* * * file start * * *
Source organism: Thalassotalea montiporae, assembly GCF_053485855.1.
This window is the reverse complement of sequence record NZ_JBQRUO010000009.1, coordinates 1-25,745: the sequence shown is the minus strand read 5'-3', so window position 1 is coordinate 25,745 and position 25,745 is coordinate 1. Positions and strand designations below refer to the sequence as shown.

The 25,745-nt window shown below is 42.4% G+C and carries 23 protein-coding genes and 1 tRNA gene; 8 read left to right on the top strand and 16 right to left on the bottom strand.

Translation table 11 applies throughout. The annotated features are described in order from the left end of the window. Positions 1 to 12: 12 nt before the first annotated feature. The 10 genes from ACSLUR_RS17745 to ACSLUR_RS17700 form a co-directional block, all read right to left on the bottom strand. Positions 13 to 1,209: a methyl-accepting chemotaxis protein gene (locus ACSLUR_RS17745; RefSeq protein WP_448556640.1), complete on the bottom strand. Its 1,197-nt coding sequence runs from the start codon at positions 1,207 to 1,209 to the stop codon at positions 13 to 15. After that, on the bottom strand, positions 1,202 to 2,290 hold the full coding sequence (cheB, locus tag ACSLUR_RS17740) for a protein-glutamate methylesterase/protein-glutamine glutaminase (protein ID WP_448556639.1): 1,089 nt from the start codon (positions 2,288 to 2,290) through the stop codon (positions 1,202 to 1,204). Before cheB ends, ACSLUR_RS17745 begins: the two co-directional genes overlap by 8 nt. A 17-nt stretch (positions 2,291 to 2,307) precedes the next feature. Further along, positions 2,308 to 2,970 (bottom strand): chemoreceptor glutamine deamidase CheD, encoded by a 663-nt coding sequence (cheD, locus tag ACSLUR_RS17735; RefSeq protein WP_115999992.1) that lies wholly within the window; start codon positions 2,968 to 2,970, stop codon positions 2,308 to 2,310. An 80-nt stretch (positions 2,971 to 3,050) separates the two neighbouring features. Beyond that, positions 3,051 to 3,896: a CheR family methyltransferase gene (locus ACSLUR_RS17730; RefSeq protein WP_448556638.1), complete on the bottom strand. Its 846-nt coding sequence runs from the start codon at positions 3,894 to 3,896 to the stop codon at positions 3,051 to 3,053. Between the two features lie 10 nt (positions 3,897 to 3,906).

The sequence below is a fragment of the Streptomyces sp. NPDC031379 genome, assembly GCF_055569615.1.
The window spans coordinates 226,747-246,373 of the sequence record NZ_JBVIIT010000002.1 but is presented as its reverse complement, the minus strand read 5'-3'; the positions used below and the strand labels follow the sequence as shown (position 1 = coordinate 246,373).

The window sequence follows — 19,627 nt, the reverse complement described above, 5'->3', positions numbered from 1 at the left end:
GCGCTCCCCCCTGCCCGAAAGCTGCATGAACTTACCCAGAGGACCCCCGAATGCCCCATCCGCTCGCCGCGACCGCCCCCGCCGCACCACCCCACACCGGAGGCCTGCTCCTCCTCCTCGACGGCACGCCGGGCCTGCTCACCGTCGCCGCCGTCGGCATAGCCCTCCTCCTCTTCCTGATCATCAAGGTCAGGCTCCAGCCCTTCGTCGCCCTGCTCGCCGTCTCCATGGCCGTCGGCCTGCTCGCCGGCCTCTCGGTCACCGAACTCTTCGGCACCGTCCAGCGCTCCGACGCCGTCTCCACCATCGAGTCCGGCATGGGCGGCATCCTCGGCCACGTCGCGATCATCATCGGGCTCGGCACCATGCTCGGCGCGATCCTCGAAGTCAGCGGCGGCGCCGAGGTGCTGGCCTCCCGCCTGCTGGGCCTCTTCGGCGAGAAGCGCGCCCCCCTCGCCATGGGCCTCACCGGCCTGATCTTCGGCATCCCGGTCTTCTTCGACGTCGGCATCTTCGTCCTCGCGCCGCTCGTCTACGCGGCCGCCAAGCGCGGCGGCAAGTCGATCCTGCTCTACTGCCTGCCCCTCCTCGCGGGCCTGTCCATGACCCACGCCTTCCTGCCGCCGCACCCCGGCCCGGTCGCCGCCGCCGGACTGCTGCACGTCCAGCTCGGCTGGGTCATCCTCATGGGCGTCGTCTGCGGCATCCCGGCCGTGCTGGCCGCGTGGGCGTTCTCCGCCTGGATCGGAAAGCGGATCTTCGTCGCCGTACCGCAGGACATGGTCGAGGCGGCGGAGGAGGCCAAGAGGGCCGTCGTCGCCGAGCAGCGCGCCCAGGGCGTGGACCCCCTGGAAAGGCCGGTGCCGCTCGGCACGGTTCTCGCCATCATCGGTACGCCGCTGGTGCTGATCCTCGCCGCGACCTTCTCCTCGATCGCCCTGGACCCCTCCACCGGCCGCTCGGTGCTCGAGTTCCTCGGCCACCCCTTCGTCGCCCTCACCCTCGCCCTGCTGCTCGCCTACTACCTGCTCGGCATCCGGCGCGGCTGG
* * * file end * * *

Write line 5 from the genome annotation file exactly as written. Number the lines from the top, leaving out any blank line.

The sequence below is a fragment of the Streptomyces sp. NPDC031379 genome, assembly GCF_055569615.1.